NEW YORK (Reuters) - A U.S. appeals court on Monday denied a new trial for Viktor Bout, a Russian arms trafficker serving a 25-year prison sentence for plotting to sell missiles to people he thought were Colombian rebels.
The 2nd U.S. Circuit Court of Appeals in Manhattan said a trial judge did not abuse her discretion by refusing to dismiss Bout’s indictment and rejecting his claim that new evidence justified overturning his November 2011 conviction.
Bout, 49, was convicted of conspiring to kill U.S. soldiers by agreeing to sell arms to U.S. Drug Enforcement Administration informants posing as members of the Revolutionary Armed Forces of Colombia, or FARC.
The U.S. government has called FARC a foreign terrorist organization.
In seeking a new trial, Bout said he could not have conspired with former business associate Andrew Smulian, who testified against him at trial, because Smulian already had been recruited as a DEA informant.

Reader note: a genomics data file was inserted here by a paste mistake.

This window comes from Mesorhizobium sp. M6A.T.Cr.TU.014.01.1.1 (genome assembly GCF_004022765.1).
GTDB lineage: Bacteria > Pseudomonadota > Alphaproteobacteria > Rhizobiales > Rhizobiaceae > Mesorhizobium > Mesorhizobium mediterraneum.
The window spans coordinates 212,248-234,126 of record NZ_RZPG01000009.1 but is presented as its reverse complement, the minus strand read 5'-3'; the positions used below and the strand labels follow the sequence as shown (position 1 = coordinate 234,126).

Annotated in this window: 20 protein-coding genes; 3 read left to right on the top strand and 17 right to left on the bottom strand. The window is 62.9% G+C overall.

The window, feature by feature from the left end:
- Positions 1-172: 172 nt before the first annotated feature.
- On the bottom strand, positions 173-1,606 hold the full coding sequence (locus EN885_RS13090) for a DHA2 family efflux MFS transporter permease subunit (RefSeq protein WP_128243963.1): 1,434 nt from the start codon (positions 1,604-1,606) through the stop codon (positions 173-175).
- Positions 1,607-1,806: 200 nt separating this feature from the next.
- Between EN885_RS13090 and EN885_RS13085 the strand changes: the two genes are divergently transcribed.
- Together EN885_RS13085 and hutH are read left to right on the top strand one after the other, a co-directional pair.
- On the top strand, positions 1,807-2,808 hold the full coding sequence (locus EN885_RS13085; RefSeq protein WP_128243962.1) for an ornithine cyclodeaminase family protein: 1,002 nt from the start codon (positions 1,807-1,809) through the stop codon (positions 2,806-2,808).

But the appeals court said the evidence suggested merely that the agency “saw Smulian as a way to get to Bout.”
Alexey Tarasov, Bout’s lawyer, said he “respectfully disagreed” with the decision and will review legal options with his client. He said these include a possible appeal to the U.S. Supreme Court, or a possible return of Bout to Russia.
The office of U.S. Attorney Preet Bharara in Manhattan did not immediately respond to a request for comment.
An earlier appeal by Bout was dismissed by the 2nd Circuit in September 2013.
Bout, the subject of the 2007 book “Merchant of Death,” was arrested in Bangkok in March 2008 following a global sting operation. He is now in a prison in Marion, Illinois, and eligible for release in January 2030.
The case is U.S. v. Bout, 2nd U.S. Circuit Court of Appeals, No. 15-3592.
Reporting by Jonathan Stempel in New York; Editing by Bill Trott and Grant McCool
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